TRENTON, Maine (WABI) "I've seen the plane, different B-17's several times but this is the first time that I've ridden in one since July of 1945."
Maine native, Richard Meserve joined the Army Corps two weeks out of high school in December of 1944.
"I flew 22 missions out of Italy. We were bombing mostly oil refineries, railroad marshaling yards, ball baring plants. Things like that."
At 92, this former B-17 naviagtor is getting to reunite with a special aircraft.
"It's a particularly beautiful airplane. It could take a tremendous amount of damage. You know people came home on two engines, half shot up, half with the tail shot up, half from the waist shot up. You wouldn't believe that plane could come back home."
Man and machine, together once again. Bringing back memories of an experience that will live with Meserve for a lifetime.
"It was quite an experience for a young guy."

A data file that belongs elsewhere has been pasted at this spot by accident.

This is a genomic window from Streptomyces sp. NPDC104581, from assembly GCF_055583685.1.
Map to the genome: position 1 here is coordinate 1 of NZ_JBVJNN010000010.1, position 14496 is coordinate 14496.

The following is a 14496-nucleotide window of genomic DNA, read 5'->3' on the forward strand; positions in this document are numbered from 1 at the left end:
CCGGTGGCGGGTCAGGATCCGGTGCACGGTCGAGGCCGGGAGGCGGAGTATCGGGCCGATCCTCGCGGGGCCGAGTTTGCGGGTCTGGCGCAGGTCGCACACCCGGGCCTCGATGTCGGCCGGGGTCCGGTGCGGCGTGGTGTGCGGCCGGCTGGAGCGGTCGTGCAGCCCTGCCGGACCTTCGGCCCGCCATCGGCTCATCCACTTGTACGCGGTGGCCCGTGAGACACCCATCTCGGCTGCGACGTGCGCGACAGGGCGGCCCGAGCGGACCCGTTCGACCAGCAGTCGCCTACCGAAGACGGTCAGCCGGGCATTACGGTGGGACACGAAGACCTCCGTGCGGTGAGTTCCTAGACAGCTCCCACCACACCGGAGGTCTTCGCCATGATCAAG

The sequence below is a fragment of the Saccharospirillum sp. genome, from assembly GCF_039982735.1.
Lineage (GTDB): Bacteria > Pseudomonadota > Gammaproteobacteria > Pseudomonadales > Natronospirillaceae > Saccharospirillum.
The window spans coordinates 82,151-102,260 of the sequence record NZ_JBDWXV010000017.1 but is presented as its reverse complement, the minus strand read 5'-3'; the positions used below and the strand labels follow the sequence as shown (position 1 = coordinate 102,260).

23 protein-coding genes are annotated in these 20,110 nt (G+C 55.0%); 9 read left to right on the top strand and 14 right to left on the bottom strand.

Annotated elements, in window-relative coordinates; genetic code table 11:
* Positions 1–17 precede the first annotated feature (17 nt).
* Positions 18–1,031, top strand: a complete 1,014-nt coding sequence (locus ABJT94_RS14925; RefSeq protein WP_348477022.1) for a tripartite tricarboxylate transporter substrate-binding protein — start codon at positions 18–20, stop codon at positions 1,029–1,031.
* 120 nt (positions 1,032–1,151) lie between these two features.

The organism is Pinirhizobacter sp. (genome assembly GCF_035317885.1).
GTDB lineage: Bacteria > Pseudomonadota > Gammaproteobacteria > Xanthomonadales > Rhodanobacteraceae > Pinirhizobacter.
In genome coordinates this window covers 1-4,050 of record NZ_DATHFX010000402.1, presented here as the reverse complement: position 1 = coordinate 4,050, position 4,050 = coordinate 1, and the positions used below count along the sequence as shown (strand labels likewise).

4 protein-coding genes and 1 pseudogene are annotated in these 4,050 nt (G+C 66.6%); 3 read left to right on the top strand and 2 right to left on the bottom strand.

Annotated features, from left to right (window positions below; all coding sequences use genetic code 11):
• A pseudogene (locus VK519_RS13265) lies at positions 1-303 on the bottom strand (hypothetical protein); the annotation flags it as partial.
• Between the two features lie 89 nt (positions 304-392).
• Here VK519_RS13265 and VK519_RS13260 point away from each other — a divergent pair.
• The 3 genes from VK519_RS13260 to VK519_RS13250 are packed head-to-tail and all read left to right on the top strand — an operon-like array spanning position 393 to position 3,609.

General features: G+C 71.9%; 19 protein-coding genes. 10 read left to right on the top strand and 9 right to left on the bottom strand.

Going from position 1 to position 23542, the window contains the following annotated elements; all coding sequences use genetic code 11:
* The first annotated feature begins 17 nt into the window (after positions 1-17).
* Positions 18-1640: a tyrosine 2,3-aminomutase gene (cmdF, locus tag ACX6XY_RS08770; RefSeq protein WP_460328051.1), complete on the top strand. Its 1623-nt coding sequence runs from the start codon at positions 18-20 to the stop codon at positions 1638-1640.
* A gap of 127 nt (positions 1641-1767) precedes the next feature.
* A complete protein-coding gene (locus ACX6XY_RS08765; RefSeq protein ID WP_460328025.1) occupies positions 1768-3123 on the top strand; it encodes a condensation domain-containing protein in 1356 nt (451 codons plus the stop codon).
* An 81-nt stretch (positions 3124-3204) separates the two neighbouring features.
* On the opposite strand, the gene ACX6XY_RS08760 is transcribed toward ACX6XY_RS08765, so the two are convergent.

With over 13,000 B-17 bombers built for World War II, this is just one of the eight left.
"It's the only one that has all 13 machine guns, all the turrets still in it and we still have all the turbo charges working and it's probably the prettiest one too. polished aluminum."
Sitting in the drivers seat is Trenton native, Jim Dennison. A B-17 pilot of 16 years who has brought joy to many of our nation's veterans.
"We had a lot of World War II veterans that would come out and I've seen that number go down and down over the years and today I think we gave one guy with us today that was a B-17 pilot. It's always a thrill to hear their stories and have them come out and see the airplane."
For this World War II vet, it's a mission he will never forget
"Oh, a lot of memories. It was wonderful."
And hearing the sound one last time, makes his years of service all worth it.
"You people that have never seen one take off, it has a sound all by itself that I could recognize one just hearing it."